2016 (English)In: AAPS Journal, ISSN 1550-7416, E-ISSN 1550-7416, Vol. 18, no 2, p. 505-518Article in journal (Refereed) Published
Abstract [en]

As the importance of pharmacometric analysis increases, more and more complex mathematical models are introduced and computational error resulting from computational instability starts to become a bottleneck in the analysis. We propose a preconditioning method for non-linear mixed effects models used in pharmacometric analyses to stabilise the computation of the variance-covariance matrix. Roughly speaking, the method reparameterises the model with a linear combination of the original model parameters so that the Hessian matrix of the likelihood of the reparameterised model becomes close to an identity matrix. This approach will reduce the influence of computational error, for example rounding error, to the final computational result. We present numerical experiments demonstrating that the stabilisation of the computation using the proposed method can recover failed variance-covariance matrix computations, and reveal non-identifiability of the model parameters.

Keywords
computational stability; identifiability; non-linear mixed effects model; parameter estimation uncertainty; preconditioning
National Category
Pharmaceutical Sciences
Identifiers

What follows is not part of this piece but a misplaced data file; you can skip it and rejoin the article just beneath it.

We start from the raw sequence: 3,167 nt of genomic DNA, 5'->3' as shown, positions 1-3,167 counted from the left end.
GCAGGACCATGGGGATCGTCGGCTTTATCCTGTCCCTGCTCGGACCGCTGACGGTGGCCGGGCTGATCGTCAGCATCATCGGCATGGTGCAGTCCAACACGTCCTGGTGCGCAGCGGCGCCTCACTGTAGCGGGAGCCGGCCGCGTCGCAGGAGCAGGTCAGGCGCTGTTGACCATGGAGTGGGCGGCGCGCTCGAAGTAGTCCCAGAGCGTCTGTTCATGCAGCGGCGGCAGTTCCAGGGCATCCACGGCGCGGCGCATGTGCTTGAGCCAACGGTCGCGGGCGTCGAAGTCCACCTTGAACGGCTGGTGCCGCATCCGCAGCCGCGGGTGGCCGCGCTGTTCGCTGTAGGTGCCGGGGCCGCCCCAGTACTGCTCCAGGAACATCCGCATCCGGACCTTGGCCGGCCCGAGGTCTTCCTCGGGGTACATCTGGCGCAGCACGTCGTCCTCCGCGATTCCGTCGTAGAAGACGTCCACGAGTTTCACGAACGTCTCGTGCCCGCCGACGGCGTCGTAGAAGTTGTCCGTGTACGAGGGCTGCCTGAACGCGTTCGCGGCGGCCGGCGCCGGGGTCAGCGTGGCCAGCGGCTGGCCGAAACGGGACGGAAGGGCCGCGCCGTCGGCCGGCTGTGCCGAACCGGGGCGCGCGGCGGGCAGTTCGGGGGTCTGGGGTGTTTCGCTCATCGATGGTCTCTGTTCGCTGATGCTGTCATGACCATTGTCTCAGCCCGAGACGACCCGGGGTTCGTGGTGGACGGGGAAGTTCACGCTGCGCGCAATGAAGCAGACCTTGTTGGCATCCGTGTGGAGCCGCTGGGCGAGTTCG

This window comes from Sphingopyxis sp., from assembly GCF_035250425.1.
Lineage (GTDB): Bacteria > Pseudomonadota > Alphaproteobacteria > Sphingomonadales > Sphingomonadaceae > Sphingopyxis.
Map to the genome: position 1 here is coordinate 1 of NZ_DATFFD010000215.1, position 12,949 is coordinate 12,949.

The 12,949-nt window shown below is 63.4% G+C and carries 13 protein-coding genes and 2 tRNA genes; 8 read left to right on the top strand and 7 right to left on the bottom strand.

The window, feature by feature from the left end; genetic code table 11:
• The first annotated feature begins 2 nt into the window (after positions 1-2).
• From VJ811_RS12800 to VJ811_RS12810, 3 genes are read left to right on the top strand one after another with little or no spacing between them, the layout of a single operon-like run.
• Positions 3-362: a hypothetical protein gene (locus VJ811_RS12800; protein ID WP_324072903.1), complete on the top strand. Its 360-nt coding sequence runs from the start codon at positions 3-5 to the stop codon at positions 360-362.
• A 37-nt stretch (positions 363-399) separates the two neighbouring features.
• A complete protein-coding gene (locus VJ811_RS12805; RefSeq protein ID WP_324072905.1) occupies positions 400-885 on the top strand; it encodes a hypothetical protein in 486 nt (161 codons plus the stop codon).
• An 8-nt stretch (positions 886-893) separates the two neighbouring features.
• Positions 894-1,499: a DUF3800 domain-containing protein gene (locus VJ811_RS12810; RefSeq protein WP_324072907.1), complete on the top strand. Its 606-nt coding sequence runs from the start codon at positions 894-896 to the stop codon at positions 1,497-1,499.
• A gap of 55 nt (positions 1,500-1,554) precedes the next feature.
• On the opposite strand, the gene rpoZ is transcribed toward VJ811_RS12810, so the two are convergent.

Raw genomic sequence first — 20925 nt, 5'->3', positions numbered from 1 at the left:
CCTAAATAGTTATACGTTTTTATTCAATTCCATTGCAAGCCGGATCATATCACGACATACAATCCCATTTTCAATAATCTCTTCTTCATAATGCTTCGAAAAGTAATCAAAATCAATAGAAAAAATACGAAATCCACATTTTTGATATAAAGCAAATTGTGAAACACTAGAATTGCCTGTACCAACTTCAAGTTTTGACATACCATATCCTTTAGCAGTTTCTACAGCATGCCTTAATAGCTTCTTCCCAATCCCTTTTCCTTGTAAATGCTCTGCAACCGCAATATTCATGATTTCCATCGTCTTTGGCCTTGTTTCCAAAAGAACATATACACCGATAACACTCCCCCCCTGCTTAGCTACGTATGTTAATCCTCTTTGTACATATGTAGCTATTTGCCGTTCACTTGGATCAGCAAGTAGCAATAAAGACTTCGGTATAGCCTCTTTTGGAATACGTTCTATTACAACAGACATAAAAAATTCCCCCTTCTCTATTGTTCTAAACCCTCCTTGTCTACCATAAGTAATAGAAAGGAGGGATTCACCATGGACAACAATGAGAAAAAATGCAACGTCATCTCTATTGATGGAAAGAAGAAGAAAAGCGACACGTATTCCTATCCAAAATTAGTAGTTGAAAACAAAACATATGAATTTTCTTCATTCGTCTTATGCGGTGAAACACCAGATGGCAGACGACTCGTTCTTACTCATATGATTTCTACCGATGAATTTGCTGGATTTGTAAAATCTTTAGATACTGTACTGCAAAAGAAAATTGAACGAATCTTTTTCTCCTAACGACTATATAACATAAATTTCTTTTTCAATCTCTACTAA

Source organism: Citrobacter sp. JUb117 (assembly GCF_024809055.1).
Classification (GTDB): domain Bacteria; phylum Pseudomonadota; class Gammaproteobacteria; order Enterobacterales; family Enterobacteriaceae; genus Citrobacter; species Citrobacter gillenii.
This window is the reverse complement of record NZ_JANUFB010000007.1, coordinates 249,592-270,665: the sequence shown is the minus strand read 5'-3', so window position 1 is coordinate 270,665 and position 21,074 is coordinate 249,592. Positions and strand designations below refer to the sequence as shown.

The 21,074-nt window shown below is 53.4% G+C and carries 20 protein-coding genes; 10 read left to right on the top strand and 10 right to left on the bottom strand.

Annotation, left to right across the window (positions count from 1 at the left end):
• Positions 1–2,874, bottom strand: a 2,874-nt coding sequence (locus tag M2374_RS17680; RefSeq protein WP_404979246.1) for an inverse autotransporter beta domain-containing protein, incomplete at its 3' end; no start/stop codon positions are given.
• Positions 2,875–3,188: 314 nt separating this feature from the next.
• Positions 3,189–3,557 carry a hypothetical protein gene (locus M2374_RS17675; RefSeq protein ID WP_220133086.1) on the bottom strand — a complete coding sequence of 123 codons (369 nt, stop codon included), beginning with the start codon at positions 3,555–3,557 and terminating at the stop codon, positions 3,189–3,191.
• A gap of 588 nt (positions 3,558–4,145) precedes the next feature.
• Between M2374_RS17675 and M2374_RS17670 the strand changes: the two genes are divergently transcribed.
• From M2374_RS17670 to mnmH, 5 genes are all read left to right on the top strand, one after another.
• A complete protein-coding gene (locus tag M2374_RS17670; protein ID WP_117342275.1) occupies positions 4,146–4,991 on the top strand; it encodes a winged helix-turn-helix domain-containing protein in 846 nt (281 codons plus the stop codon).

urn:nbn:se:uu:diva-276488 (URN)10.1208/s12248-016-9866-5 (DOI)000375460900003 ()26857397 (PubMedID)
Available from: 2016-02-15 Created: 2016-02-15 Last updated: 2018-01-10Bibliographically approved
Swat, M. J., Moodie, S., Wimalaratne, S. M., Kristensen, N. R., Lavielle, M., Mari, A., . . . Le Novère, N. (2015). Pharmacometrics Markup Language (PharmML): Opening New Perspectives for Model Exchange in Drug Development. CPT pharmacometrics & systems pharmacology, 4(6), 316-319
Open this publication in new window or tab >>Pharmacometrics Markup Language (PharmML): Opening New Perspectives for Model Exchange in Drug Development
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2015 (English)In: CPT pharmacometrics & systems pharmacology, ISSN 2163-8306, Vol. 4, no 6, p. 316-319Article in journal (Refereed) Published
Abstract [en]

The lack of a common exchange format for mathematical models in pharmacometrics has been a long-standing problem. Such a format has the potential to increase productivity and analysis quality, simplify the handling of complex workflows, ensure reproducibility of research, and facilitate the reuse of existing model resources. Pharmacometrics Markup Language (PharmML), currently under development by the Drug Disease Model Resources (DDMoRe) consortium, is intended to become an exchange standard in pharmacometrics by providing means to encode models, trial designs, and modeling steps.

National Category
Pharmaceutical Sciences
Identifiers
urn:nbn:se:uu:diva-276254 (URN)10.1002/psp4.57 (DOI)26225259 (PubMedID)
Available from: 2016-02-10 Created: 2016-02-10 Last updated: 2018-01-10Bibliographically approved